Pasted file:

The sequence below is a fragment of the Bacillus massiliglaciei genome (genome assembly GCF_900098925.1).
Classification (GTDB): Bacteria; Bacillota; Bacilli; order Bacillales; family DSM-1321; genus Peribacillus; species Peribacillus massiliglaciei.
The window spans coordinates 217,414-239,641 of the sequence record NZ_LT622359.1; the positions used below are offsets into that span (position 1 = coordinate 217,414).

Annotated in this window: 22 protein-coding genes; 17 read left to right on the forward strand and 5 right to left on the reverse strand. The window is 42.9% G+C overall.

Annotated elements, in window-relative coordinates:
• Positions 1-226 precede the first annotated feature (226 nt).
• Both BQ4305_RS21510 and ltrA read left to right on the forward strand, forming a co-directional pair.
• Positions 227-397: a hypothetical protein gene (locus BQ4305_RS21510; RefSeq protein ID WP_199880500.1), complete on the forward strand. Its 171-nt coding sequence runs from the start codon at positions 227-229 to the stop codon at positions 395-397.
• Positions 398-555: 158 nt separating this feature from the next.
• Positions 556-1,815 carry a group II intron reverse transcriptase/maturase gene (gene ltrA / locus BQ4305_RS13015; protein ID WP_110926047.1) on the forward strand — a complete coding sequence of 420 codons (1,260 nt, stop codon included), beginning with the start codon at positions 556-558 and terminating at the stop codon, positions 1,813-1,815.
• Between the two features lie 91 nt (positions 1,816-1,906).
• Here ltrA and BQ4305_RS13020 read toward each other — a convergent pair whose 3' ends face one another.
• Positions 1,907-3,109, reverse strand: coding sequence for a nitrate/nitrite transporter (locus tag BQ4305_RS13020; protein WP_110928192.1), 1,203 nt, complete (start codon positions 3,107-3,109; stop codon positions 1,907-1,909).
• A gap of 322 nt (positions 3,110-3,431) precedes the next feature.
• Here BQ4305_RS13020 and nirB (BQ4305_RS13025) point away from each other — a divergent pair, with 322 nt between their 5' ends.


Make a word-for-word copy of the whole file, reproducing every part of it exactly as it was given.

The sequence below is a fragment of the Bacillus massiliglaciei genome (genome assembly GCF_900098925.1).
Classification (GTDB): Bacteria; Bacillota; Bacilli; order Bacillales; family DSM-1321; genus Peribacillus; species Peribacillus massiliglaciei.
The window spans coordinates 217,414-239,641 of the sequence record NZ_LT622359.1; the positions used below are offsets into that span (position 1 = coordinate 217,414).

Annotated in this window: 22 protein-coding genes; 17 read left to right on the forward strand and 5 right to left on the reverse strand. The window is 42.9% G+C overall.

Annotated elements, in window-relative coordinates:
• Positions 1-226 precede the first annotated feature (226 nt).
• Both BQ4305_RS21510 and ltrA read left to right on the forward strand, forming a co-directional pair.
• Positions 227-397: a hypothetical protein gene (locus BQ4305_RS21510; RefSeq protein ID WP_199880500.1), complete on the forward strand. Its 171-nt coding sequence runs from the start codon at positions 227-229 to the stop codon at positions 395-397.
• Positions 398-555: 158 nt separating this feature from the next.
• Positions 556-1,815 carry a group II intron reverse transcriptase/maturase gene (gene ltrA / locus BQ4305_RS13015; protein ID WP_110926047.1) on the forward strand — a complete coding sequence of 420 codons (1,260 nt, stop codon included), beginning with the start codon at positions 556-558 and terminating at the stop codon, positions 1,813-1,815.
• Between the two features lie 91 nt (positions 1,816-1,906).
• Here ltrA and BQ4305_RS13020 read toward each other — a convergent pair whose 3' ends face one another.
• Positions 1,907-3,109, reverse strand: coding sequence for a nitrate/nitrite transporter (locus tag BQ4305_RS13020; protein WP_110928192.1), 1,203 nt, complete (start codon positions 3,107-3,109; stop codon positions 1,907-1,909).
• A gap of 322 nt (positions 3,110-3,431) precedes the next feature.
• Here BQ4305_RS13020 and nirB (BQ4305_RS13025) point away from each other — a divergent pair, with 322 nt between their 5' ends.